Mound, Laurence A. & Wells, Alice, 2015, Endemics and adventives: Thysanoptera (Insecta) biodiversity of Norfolk, a tiny Pacific Island, Zootaxa 3964 (2), pp. 183-210: 201

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Most pest species of thrips are members of the Thripidae   , but despite extensive searching of a wide range of flowers and leaves, including mature plants and seedlings, surprisingly few members of this family have been found on Norfolk Island. Only two endemic species of Thripidae   have been found, and there is little evidence of any relationship to the Australian fauna of this family. Pseudanaphothrips   and Scirtothrips   both include many species in Australia, but no species of the first of these genera has been found on Norfolk Island, although one new species in the second genus is described below living only on the young leaves of Norfolk Island Pine trees. Similarly, among the many native Australian species in the genera Anaphothrips   and Thrips, only one of each has been seen from the island. This is a particularly surprising situation, because the thrips fauna of Lord Howe Island has many Australian thripid elements ( Mound 1999). Of the two endemic Thripidae   on Norfolk Island, both of which are described below, Scirtothrips araucariae   is possibly related to species from Australia, but Thrips merae   is a member of a species-group that is native to New Zealand. The most abundant flower thrips on Norfolk Island, Thrips novocaledonensis   , is possibly native, and is known otherwise only from New Caledonia and Vanuatu. The other recorded Thripidae   all appear to be tramp species.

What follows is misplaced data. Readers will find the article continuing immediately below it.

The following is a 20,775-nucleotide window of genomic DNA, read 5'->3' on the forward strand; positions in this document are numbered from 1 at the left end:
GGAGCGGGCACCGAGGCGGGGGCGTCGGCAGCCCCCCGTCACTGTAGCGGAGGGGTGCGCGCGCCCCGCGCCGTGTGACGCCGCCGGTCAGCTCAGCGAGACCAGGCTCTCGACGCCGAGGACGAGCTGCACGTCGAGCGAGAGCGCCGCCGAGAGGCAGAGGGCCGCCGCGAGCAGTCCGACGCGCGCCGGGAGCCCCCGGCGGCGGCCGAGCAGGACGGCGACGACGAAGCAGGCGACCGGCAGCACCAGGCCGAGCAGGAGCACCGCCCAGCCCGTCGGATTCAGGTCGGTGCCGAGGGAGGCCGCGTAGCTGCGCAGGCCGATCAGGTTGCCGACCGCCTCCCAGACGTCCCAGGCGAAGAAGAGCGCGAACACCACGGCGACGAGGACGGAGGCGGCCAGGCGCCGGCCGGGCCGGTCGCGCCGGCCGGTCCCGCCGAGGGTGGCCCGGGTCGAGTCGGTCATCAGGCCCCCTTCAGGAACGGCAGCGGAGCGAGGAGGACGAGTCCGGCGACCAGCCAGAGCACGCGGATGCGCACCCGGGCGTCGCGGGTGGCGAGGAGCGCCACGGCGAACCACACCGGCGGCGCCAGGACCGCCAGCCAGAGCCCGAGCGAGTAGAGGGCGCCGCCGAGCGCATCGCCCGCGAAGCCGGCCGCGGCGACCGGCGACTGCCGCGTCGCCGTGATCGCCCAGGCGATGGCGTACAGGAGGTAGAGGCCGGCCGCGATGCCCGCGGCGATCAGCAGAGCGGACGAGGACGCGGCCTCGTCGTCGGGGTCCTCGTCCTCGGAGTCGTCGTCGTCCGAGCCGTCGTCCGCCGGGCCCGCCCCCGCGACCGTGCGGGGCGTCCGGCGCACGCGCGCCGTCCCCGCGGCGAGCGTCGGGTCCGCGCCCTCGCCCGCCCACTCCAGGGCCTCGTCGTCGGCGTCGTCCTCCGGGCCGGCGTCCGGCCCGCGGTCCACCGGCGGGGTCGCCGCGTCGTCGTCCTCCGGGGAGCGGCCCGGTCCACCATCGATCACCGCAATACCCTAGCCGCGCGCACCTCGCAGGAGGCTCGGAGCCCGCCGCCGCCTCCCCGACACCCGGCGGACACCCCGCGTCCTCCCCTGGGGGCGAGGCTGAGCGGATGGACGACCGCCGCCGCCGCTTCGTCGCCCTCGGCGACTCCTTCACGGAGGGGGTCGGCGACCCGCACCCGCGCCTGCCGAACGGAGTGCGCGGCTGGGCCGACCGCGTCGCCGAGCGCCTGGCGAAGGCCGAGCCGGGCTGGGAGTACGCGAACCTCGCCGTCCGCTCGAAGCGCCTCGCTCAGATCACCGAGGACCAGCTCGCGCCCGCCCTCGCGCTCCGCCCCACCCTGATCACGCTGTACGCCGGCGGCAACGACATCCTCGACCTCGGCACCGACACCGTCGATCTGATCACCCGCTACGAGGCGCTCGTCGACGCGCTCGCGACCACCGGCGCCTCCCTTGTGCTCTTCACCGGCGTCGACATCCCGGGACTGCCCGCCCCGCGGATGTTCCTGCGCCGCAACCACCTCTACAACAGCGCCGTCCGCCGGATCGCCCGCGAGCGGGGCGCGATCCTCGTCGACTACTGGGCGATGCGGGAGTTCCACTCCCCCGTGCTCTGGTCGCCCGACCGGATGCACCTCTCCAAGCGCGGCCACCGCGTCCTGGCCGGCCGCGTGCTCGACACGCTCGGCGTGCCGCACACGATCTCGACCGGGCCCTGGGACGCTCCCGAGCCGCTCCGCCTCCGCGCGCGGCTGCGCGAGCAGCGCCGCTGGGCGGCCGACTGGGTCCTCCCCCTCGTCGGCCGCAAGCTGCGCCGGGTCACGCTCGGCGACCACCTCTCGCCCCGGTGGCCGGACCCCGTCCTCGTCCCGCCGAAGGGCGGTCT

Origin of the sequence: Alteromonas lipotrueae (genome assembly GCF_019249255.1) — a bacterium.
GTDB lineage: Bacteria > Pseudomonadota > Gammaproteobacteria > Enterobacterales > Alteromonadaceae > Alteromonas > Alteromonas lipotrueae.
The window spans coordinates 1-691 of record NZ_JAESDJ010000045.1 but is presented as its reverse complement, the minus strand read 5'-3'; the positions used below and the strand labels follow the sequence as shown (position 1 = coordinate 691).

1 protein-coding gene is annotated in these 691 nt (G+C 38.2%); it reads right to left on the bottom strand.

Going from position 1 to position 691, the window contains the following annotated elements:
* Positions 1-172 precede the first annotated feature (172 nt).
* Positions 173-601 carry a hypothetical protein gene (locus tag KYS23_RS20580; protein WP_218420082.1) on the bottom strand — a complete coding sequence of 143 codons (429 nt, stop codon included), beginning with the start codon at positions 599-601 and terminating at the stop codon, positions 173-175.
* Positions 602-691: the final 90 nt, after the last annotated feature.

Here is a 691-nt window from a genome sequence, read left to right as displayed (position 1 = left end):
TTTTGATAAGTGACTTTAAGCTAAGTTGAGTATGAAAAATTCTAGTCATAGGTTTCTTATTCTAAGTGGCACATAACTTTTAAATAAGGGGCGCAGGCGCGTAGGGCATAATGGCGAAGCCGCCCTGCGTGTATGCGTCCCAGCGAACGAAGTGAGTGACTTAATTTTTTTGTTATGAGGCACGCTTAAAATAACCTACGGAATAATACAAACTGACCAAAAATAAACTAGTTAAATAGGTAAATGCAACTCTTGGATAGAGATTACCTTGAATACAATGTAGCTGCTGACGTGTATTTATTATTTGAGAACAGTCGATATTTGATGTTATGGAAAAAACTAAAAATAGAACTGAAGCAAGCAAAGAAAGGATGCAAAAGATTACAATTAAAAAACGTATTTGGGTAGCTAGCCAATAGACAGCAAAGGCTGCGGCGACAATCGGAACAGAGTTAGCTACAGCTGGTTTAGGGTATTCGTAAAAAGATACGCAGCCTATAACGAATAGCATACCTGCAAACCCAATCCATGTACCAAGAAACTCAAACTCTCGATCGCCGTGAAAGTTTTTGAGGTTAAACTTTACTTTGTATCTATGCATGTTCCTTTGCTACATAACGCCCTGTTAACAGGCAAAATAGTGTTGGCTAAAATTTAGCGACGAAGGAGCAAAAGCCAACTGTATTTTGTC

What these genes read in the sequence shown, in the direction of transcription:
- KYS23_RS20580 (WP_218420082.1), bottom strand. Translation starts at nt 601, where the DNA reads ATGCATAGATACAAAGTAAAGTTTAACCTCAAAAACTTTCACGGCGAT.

Four subfamilies are recognised in the family Thripidae   , but no species of Sericothripinae   has been found on Norfolk Island. The recorded genera and species are listed below alphabetically under the other three recognised subfamilies—Dendrothripinae, Panchaetothripinae, and Thripinae.